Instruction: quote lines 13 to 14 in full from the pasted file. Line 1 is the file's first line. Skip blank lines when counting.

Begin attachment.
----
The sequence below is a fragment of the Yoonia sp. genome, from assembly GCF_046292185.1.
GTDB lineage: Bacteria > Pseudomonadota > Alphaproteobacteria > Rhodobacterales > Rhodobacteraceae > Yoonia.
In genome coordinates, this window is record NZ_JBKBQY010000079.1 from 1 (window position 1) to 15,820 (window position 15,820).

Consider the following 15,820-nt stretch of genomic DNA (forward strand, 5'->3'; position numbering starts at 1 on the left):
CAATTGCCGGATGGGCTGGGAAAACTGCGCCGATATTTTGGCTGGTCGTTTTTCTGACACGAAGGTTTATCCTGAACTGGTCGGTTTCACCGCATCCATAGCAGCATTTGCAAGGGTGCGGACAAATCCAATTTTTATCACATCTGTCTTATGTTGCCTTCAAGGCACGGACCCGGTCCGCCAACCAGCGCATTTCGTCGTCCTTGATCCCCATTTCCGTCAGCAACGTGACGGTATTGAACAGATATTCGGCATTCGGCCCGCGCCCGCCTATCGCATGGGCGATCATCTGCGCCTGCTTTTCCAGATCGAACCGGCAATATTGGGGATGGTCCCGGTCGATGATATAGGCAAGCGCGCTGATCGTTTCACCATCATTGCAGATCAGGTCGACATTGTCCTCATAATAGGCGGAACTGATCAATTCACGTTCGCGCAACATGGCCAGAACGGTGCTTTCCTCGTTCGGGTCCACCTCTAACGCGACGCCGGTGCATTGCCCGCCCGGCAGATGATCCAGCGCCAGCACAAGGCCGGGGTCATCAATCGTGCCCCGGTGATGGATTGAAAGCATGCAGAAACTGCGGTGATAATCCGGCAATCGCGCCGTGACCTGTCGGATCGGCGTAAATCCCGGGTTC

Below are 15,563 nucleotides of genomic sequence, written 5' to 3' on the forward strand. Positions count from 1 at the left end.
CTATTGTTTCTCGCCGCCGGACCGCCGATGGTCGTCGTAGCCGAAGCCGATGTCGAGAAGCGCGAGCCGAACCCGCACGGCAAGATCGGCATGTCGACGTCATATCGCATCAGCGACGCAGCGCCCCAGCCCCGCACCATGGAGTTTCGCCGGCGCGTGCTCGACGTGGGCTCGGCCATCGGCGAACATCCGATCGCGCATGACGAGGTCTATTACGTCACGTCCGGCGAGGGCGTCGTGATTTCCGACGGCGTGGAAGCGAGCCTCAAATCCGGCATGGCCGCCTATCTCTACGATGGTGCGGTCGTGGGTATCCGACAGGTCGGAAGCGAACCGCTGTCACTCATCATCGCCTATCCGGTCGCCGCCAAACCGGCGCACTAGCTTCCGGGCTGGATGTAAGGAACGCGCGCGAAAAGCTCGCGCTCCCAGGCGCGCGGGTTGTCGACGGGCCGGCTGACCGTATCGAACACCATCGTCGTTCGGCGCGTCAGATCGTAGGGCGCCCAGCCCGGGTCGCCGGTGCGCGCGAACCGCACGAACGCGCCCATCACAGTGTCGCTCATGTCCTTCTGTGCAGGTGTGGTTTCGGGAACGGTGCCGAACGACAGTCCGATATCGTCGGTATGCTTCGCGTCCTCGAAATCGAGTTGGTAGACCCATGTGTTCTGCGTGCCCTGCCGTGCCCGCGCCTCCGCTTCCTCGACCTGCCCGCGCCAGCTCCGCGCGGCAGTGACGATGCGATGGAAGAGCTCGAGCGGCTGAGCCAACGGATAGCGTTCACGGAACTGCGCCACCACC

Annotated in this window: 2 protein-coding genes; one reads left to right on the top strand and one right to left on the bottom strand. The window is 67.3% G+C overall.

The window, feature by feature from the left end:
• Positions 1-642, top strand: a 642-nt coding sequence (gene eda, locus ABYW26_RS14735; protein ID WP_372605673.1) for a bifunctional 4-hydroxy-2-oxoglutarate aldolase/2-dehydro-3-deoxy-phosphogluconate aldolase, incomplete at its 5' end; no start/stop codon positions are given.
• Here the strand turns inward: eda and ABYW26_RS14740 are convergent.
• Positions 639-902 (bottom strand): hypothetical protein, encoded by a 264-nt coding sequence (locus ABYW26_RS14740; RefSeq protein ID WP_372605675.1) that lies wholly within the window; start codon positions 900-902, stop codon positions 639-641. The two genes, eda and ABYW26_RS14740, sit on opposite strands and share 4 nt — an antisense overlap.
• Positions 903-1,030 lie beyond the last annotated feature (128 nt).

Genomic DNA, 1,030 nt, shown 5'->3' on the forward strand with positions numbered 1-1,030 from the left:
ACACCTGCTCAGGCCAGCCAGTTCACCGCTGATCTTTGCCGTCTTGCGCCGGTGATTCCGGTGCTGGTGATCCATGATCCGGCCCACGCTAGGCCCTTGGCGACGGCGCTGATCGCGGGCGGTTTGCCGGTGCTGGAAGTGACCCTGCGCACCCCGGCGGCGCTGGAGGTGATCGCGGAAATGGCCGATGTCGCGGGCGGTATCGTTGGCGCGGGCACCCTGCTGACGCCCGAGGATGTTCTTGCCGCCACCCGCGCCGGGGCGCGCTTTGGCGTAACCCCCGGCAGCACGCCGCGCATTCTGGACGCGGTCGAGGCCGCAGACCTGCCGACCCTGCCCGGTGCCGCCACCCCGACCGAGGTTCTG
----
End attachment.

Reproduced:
• Positions 903-1,030 lie beyond the last annotated feature (128 nt).

Genomic DNA, 1,030 nt, shown 5'->3' on the forward strand with positions numbered 1-1,030 from the left: